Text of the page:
I have wanted for some time to talk more about myself in an open manner. I recently read Paper Tigers by Wesley Yang and it got me thinking about myself, my peers, and our parent's generation. According to my mother, I have not been the ideal Asian daughter because it is not filial to talk back and to do what you truly want to do in life. I have tried my hardest to do what would please her the most, to the point of sacrificing what I wanted to be in life, but there is a point you reach where you cannot be yourself and be who your mother wants you to be. The two cannot be reconciled and I have learned there is this important division between my generation (first born ABCs) and my mother's (recent immigrants).
To my mother, when my family and her friends say that I am "too American," it is something to be ashamed of; but I cannot change the influences in my life, of being in America and of being Asian. I am, and so are those like me, stuck in this no man's land of being Asian the way your parents are and being American like everyone around you.
As you know, I'm a first year resident and most of you would assume that being a doctor I have fulfilled my mother's grand ambitions. Because what more does an Asian mom want from her child than professional success, the highest level of education, and a position of prestige? Except I am doing my residency in Psychiatry and my mother could not be more displeased in me being becoming a shrink, i.e. not a real doctor.
I struggled for the longest time, during high school when everyone I knew was telling me to keep my rank, to go to the best university, to go down the pathway of pre-med and achieve the goal of being a doctor. I guess, I have accomplished all that. I am, in a way, a fairly generic overachieving Asian that my Tiger Mom raised. I graduated at the top of my class, went to a top 20 ranked university, and got into medical school without much of a hitch.
Except, and this is a big except, I am not a science or engineering major. I have a degree in English Literature and if I could be anything, do anything, I would have gone for a Masters in Creative Writing and been a novelist or at the very least, gone on to a masters in Journalism and become a reporter for a magazine or a copy editor at a newspaper. But when I disregarded all that my mother wanted for me and flew off to England for 6 months to study abroad in a liberal arts university, I discovered that while I loved to write, I wanted to do more than just write. Writing a 20 page paper on the idea of taste mirroring estates and gardens in Jane Austen's complete body of works, I realized I needed some touch of practicality and I've always enjoyed as banal as it sounds, to help and affect other people's lives.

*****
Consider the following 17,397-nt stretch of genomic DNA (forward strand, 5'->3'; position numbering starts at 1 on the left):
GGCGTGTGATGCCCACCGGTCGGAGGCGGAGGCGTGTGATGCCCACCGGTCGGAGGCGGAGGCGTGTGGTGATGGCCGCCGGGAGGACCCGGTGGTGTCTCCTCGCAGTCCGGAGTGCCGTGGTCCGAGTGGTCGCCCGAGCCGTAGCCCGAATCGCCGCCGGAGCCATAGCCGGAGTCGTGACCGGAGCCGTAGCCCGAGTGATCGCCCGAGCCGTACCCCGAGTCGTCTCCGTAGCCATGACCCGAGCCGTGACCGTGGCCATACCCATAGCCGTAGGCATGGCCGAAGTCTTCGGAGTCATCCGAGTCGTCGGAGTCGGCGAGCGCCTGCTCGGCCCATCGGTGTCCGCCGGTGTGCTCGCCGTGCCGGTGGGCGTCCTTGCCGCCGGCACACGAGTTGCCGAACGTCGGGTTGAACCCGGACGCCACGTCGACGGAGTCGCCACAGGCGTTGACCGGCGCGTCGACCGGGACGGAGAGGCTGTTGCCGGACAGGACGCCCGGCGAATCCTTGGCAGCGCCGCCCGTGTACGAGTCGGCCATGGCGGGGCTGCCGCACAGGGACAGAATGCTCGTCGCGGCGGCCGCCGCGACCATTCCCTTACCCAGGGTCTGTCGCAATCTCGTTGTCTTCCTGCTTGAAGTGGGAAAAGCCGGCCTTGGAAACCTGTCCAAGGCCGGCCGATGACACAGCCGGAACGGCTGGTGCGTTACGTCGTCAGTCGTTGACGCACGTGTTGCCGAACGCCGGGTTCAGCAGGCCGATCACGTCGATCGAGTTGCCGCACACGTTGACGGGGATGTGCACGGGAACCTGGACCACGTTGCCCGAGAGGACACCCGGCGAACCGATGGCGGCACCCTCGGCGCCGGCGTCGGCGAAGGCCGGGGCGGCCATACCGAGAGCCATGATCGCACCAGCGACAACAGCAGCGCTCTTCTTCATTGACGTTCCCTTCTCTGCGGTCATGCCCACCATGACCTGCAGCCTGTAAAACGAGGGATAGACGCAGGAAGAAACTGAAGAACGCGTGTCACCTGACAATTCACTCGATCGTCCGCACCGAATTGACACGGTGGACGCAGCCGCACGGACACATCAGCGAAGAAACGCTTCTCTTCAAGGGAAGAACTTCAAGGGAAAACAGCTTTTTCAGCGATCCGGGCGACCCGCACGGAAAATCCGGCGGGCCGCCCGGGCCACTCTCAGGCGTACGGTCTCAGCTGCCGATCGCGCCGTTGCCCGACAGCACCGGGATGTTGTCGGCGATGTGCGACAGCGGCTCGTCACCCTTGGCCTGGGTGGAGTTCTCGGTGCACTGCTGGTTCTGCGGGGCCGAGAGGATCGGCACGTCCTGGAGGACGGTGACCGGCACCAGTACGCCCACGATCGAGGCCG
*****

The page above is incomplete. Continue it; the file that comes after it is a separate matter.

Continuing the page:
I only realized after I got into medical school, following along on the pathway that my mom and my family had firmly dictated and encouraged since nearly infancy, that medicine might not have been the ideal choice to reach my idea of a meaningful life. I hated my life for three long years, going through multiple bouts of mild depression, before I found something within medicine I truly enjoy doing. I'm not sure why or how I came to the epiphany that Psychiatry - the medicine of crazy people - was such a perfect fit for me.
In my writing, I am most intimately curious to know and to understand my characters to the fullest extent. Psychiatry puts that into practice and despite my mother's great reservations and multiple attempts to get me to change my mind, to go the route of Internal Medicine or Pediatrics or Family Medicine, I finally said NO to what she wanted for me and said YES to what I wanted for myself. If you ask me now, more than halfway through my PGY-1 I can honestly say, I have not made a mistake.
If my Tiger Mom had not pushed me into medicine, I would not doing what I'm doing now. I might have been a writer, a reporter, a copy editor, any of those things, but I'm not. I'm a Doctor and I am learning to be a Psychiatrist. And the best part is, I have not compromised who I am. It's hard in residency to write. Writing requires a vast amount of thinking and my brain is often exhausted after dealing with frustrating and annoying situations that plague a resident's life (Please Remember Doctors Are Humans Too!, but that's another story).
I am writing now, as I write this blog, as an expression of myself, of my likes and my style, and in the middle of the night I'm still creating fiction when my muse decides to tickle my mind.
Thanks for reading and Happy Easter!